There is a huge human urge to connect with people that have passed away by the holding and ownership of their possessions. Thankfully I have never succumbed to this urge but I do understand the urge. That is not to say I condone the taking of these items one bit but I think there is a mentality of the collector (not the finder) that somehow the object is still valuable as a human possession but the collector is mentally distanced from the act of taking and this must form some of the mental process that goes on with these people. An example would be the person who morally would never commit theft but when offered the dodgy care stereo in the pub, even though the person knows it is stolen, the moral connection has somehow been broken and they buy what they know are stolen goods.

As for the general detritus of war, the helmets, buckles, bullets, wire and other such items that do not have a connectable link with a combatant then let people collect these items as they would all simply rust away (most already have) and at least it serves to keep the memory and the sheer horror of these wars alive in people minds.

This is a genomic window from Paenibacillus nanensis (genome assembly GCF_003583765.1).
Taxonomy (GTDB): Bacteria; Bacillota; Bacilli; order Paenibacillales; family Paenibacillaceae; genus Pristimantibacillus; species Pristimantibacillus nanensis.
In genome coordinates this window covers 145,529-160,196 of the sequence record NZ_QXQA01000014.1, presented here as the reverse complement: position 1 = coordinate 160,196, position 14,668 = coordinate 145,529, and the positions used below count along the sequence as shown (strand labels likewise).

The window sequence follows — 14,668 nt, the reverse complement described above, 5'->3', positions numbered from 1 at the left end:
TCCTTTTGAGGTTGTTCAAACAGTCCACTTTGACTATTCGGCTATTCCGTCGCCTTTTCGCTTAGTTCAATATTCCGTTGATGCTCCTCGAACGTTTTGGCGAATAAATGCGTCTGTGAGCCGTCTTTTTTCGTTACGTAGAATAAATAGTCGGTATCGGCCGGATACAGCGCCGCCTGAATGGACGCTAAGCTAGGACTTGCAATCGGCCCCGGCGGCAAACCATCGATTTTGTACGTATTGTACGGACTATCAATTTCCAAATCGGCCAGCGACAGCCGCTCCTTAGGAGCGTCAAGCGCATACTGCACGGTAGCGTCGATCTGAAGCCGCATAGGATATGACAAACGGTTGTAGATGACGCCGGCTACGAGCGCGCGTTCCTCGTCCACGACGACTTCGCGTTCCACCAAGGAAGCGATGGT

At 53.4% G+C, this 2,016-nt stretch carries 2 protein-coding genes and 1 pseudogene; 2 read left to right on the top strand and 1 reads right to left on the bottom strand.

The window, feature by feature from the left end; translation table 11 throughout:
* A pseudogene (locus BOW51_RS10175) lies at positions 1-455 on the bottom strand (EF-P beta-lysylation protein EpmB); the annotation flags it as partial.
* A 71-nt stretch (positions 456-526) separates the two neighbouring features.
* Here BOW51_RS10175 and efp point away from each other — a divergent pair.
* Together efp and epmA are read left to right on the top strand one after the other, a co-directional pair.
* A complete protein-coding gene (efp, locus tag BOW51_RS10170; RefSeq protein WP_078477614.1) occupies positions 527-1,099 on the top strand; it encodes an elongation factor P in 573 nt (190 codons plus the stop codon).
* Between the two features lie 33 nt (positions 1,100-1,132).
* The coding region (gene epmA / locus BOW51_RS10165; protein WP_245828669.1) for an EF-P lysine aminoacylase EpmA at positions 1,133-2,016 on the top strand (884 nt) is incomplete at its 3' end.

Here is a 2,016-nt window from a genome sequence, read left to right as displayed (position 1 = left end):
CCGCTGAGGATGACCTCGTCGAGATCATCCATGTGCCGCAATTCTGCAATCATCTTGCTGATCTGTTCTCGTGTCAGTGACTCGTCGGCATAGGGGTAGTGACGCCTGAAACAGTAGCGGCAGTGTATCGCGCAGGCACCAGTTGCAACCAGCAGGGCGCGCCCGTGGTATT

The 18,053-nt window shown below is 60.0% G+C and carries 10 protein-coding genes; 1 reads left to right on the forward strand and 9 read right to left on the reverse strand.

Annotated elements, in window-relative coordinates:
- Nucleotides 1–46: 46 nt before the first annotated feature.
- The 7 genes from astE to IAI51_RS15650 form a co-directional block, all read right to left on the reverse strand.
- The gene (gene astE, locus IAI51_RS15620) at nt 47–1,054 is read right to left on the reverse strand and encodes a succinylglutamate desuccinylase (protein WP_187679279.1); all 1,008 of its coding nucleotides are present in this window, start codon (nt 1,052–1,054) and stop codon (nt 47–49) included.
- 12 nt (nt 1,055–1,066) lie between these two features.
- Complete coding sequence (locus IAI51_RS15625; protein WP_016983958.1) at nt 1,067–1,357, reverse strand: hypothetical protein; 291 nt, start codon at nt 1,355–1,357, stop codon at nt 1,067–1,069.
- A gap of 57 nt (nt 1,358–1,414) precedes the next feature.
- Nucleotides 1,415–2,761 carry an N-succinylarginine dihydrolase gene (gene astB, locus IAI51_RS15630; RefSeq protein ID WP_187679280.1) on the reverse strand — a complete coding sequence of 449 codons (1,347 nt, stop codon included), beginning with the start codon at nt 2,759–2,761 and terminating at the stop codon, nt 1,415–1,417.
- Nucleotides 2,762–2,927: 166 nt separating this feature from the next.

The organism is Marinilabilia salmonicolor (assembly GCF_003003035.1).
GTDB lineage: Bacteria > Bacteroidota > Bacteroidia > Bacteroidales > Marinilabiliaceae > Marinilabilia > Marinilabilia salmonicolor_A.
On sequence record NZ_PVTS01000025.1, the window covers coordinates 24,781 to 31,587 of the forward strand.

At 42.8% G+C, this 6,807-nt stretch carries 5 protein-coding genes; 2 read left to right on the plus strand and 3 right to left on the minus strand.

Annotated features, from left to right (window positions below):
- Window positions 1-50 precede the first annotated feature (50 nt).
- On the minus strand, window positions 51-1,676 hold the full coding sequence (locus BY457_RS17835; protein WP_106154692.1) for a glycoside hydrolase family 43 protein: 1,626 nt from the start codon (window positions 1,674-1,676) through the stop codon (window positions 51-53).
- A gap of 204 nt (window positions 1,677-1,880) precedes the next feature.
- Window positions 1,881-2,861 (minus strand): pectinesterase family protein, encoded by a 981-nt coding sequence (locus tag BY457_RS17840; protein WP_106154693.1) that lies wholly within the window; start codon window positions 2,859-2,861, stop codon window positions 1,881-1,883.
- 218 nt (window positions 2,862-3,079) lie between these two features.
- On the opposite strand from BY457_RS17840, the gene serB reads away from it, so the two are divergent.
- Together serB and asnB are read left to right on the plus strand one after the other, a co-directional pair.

Paul Barford said...

Yes, I was thinking about this. The problem is a serious one here in Poland too of course. All around Warsaw are the battlefields of 1939 and 1944-5 and of course some of the dead out there are Nazis, which adds to the problems when the boys with metal detectorists get out there. The dogtag problem is one I believe I wrote about here a couple of years ago.

But then, is there not a lot of collectable militaria out there that never was in the ground? I remember as a boy playing with a WW1 helmet my granddad had in the garage which was Army surplus (goodness knows why my granddad bought it).